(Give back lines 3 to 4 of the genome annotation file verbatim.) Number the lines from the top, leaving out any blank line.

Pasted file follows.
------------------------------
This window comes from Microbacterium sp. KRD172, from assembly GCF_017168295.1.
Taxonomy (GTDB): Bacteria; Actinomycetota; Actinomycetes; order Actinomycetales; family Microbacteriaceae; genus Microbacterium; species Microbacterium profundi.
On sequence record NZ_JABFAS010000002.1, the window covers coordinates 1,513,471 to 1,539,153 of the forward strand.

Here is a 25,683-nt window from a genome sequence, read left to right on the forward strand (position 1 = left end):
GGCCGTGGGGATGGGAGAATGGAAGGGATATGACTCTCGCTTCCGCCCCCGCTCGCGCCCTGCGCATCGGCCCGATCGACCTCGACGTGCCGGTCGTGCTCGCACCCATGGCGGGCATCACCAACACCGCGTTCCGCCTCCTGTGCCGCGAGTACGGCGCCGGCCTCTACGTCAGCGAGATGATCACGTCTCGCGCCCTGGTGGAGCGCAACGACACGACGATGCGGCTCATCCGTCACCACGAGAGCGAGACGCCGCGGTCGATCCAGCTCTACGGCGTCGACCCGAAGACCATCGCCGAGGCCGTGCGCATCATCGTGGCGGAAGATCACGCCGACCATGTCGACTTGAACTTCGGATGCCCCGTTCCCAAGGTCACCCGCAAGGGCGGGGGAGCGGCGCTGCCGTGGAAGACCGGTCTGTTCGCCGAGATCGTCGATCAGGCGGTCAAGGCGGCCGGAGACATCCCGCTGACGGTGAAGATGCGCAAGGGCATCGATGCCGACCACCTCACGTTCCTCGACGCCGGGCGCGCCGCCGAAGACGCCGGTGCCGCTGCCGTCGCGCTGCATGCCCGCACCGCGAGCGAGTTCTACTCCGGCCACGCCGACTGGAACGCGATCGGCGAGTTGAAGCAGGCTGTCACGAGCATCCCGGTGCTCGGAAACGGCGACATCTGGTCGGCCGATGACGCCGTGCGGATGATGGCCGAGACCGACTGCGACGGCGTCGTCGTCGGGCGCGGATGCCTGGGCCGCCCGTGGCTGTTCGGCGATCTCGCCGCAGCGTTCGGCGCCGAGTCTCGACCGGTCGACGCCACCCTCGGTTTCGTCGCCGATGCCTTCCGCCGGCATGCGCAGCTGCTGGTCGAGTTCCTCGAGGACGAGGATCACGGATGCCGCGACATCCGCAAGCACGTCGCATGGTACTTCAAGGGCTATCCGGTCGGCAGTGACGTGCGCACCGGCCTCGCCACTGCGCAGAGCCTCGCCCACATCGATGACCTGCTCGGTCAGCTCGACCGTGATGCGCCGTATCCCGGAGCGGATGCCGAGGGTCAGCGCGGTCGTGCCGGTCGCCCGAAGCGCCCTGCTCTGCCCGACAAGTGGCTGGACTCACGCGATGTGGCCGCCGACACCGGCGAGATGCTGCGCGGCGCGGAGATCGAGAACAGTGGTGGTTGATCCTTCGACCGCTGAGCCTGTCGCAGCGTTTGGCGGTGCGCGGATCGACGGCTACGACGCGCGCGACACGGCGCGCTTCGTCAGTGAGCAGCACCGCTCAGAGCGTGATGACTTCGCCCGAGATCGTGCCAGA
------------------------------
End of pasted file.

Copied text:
On sequence record NZ_JABFAS010000002.1, the window covers coordinates 1,513,471 to 1,539,153 of the forward strand.

Here is a 25,683-nt window from a genome sequence, read left to right on the forward strand (position 1 = left end):